Sally Lunn Bread Machine Mix
Updated April 23, 2022 – Originally Published on April 10, 2021
I like to try bread machine mixes from time to time. Why? My favorite bread mix, the Black Russian bread mix, inspired me to develop a black rye bread recipe.
And despite the fact that I now have a recipe for dark rye bread, I like to have the mix on hand too. It’s convenient in case The Man of The House (TMOTH) decides he’d like to make sandwiches for dinner.
I tried a package of Sally Lunn Bread Machine Mix. Yummy! The loaf had a flaky crust. The texture was soft and kind of springy. It was a winner!
What Makes Sally Lunn Bread Special?
Sally Lunn bread is a sweet yeast bread. Historically, it was served as a bun or teacake instead of sliced bread.
The recipe has been around for over 200 years. It was first recorded in 1780 in Bath, England. There is a Sally Lunn Eating House in Bath. They claim that Solange Luyon, who later became known Sally Lunn, introduced the recipe for the buttery bread to England. Historians object, but it’s a lovely story.
Charles Dickens mentions Sally Lunn in The Chimes, published in 1844.
“What sort of a night is it, Anne?” inquired the former porter of Sir Joseph Bowley, stretching out his legs before the fire, and rubbing as much of them as his short arms could reach; with an air that added, “Here I am if it’s bad, and I don’t want to go out if it’s good.”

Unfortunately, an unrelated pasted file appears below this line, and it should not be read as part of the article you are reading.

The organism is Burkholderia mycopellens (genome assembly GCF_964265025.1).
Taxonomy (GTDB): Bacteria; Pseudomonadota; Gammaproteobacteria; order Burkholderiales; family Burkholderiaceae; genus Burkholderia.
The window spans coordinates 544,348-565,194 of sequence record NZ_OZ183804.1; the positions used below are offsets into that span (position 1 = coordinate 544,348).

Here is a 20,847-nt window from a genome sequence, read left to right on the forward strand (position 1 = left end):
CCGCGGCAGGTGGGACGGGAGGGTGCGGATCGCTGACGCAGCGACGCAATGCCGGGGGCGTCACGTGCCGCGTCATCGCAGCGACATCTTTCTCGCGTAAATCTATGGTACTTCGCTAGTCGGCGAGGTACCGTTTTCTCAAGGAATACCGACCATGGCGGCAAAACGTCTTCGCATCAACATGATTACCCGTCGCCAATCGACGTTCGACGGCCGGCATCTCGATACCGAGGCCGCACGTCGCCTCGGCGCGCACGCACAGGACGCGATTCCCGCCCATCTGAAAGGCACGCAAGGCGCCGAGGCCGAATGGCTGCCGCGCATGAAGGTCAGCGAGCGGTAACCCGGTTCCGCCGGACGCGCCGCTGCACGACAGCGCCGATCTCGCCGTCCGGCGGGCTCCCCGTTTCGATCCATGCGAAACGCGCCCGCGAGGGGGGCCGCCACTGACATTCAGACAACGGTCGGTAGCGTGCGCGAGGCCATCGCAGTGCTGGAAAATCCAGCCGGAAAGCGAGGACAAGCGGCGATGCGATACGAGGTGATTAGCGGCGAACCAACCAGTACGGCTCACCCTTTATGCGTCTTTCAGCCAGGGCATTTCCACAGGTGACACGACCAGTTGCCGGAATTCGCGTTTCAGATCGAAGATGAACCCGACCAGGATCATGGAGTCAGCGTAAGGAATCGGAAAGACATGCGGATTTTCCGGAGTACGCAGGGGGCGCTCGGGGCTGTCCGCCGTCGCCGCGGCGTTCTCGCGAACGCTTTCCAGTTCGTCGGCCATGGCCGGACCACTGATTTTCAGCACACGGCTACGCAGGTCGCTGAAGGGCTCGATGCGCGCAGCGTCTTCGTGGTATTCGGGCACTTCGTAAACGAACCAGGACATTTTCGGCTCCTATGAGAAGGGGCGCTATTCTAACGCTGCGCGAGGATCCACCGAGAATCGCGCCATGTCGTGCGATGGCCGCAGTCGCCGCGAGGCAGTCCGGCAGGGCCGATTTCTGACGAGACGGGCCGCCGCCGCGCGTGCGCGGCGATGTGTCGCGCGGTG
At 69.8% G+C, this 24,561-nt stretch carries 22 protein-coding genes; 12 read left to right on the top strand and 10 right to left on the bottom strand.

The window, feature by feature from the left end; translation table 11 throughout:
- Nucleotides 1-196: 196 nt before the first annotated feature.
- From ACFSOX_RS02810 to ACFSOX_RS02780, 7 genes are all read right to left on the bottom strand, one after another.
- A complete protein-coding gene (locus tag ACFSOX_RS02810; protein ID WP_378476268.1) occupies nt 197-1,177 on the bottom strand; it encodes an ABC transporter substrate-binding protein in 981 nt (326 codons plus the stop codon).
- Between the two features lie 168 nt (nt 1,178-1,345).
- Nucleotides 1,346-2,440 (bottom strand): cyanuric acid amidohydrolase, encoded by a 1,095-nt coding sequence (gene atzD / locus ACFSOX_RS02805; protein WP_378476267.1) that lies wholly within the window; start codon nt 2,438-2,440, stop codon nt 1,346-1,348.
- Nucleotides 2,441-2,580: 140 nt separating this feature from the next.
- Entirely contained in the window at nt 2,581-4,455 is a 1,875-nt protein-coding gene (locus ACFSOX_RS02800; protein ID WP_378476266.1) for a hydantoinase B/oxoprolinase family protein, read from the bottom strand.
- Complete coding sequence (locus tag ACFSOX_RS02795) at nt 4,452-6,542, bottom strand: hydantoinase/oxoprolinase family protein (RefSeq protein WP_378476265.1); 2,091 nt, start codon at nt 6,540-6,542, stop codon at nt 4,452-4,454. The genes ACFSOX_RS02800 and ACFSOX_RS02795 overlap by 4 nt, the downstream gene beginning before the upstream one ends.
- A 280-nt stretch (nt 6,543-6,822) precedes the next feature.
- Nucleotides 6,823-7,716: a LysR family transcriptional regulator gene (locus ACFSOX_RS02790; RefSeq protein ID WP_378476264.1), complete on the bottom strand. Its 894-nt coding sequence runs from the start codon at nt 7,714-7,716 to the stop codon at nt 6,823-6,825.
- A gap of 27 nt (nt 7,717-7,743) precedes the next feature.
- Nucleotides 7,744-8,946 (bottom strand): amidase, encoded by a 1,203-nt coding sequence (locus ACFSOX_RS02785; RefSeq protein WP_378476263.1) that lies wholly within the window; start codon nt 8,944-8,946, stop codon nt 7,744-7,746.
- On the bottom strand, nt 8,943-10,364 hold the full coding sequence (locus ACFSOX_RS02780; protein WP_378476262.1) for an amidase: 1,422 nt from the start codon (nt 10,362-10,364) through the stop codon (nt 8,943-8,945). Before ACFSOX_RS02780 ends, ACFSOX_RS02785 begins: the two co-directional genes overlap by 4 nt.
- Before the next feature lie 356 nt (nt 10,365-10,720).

“Blowing and sleeting hard,” returned his wife; “and threatening snow. Dark. And very cold.”
“I’m glad to think we had muffins,” said the former porter, in the tone of one who had set his conscience at rest. “It’s a sort of night that’s meant for muffins. Likewise crumpets. Also Sally Lunns.”
This quote thrilled me. Not only do I publish this website, but I have a website on the life and work of Charles Dickens. The quote represents two of my favorite interests coming together.
The Sally Lunn Bread Machine Mix is for 1.5 to 2 pound machines.
I added the ingredients from the mix to the bread pan. Note that I had to provide butter, water and eggs.
The instructions on the package call for water that’s exactly 80 degrees. It also calls for melted and cooled butter. I use a Zojirushi bread machine. The bread cycle includes time for preheating. So I just used water from the tap and cut the butter into cubes.
However, if your machine doesn’t have a preheat cycle, I’d recommend following the directions on the package.
I used the basic setting with medium crust.